Credit Advice

Not just anyone can get your credit report

Have a question?

Do you have a question about consumer credit? You may find an immediate answer by using the search engine. If you can't find what you're looking for, please fill out the form, being as specific as possible.

Please note: The Ask Experian team cannot respond to each question individually. However, if your question is of interest to a wide audience of consumers, the Experian team will include it in a future column.

Our policies
The information contained in this column if for educational purposes only and is not legal advice. You should consult your own attorney or seek specific advice from a legal professional regarding your particular situation.

Please understand that Experian policies change over time. Column responses reflect Experian policy at the time of writing. While maintained for your information, archived responses may not reflect current Experian policy.

Credit Advice

Not just anyone can get your credit report

Dear Experian,

Can anyone obtain a credit report on anyone else if they are not a lending company of any kind? There is an argument going on a message board and someone is saying that any individual can obtain a credit report on any other individual.

- GEL

Dear GEL,

Federal law strictly regulates who can obtain a copy of your credit report. Not just anyone can.

The Fair Credit Reporting Act (FCRA) lists the “permissible purposes” for obtaining a person’s credit report. See the “Who gets your credit report” subject in the “Common topics list” on the Ask Max homepage for a complete listing.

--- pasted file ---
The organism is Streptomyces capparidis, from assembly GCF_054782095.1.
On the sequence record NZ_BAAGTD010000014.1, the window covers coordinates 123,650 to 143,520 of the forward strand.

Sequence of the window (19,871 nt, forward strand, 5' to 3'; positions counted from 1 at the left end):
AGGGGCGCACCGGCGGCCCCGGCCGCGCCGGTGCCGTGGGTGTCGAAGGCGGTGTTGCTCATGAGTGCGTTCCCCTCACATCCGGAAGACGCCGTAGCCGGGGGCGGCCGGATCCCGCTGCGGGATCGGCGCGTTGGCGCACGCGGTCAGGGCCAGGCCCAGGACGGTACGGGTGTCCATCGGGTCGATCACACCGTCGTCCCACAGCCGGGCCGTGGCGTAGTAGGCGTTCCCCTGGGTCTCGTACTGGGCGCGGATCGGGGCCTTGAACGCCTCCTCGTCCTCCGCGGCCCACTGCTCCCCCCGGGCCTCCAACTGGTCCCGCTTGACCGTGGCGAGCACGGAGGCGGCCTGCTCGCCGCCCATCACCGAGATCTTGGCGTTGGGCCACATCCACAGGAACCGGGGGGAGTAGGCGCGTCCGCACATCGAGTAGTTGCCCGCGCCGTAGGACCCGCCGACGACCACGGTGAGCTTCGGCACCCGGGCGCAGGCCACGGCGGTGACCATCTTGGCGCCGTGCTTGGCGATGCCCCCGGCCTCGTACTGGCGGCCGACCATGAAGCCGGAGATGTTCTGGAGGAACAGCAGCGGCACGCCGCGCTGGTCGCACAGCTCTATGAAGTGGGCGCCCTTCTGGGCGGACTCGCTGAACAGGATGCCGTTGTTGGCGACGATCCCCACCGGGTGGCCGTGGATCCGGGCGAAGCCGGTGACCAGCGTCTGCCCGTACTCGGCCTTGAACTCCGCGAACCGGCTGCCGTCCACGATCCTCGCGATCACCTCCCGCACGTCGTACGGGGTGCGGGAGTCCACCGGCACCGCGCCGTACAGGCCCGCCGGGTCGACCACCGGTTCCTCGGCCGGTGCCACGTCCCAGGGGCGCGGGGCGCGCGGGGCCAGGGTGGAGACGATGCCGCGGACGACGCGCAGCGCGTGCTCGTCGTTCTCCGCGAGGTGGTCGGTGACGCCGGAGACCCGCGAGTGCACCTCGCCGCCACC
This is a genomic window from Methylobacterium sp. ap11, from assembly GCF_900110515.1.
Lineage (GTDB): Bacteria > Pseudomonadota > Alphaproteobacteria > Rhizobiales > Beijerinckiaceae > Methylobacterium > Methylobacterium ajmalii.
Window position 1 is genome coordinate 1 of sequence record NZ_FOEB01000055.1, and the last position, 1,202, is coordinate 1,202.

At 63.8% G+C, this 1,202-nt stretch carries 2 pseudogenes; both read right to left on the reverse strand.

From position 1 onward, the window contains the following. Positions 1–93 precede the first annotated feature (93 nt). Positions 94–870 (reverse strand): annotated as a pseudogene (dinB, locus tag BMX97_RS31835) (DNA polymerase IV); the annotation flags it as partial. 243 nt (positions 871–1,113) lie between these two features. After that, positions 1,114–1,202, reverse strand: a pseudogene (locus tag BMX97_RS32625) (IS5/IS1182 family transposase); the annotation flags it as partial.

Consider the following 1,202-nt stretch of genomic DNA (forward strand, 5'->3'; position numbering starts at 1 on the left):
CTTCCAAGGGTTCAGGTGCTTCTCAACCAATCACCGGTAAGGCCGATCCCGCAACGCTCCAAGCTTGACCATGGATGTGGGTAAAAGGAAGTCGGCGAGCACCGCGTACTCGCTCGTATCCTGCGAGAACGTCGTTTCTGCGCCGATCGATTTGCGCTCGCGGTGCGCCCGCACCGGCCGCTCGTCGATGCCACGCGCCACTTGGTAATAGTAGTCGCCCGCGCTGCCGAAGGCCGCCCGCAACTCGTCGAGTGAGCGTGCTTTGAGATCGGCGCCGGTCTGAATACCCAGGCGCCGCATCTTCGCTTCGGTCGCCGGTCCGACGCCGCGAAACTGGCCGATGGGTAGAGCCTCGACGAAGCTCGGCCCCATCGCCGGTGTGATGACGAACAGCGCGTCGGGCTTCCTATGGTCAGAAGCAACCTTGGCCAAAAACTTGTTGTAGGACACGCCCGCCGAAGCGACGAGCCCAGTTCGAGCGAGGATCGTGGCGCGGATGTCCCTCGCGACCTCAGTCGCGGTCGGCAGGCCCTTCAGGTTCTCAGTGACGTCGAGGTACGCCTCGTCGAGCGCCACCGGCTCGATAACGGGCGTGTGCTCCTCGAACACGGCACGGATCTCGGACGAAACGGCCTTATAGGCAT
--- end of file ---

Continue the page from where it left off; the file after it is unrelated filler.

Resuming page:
Those permissible purposes do not allow one individual to get the credit report of another private individual. With the exception of you getting your own report, access is restricted to businesses or government agencies that meet the permissible purpose requirements.

That is just the first step. A business then must meet Experian’s security and subscriber requirements before it will be allowed to access a report.

The only way one person could theoretically get another person’s report would be to commit identity theft and pose as the other person to request a personal report.

To prevent another person from posing as you, Experian takes a number of measures to verify your identity. Among them is asking you questions about your credit to which only you should have the answers. Only after you sufficiently answer those questions will Experian provide a credit report online.

You will be required to provide documentation to verify your identity before Experian will send you a credit report if you are unable to sufficiently answer the questions.

If someone does succeed in posing as another person, they have committed fraud, which is punishable by fines and potentially imprisonment.

Thanks for asking.

- The "Ask Experian" team

  • © 2014 Experian Information Solutions, Inc. All rights reserved.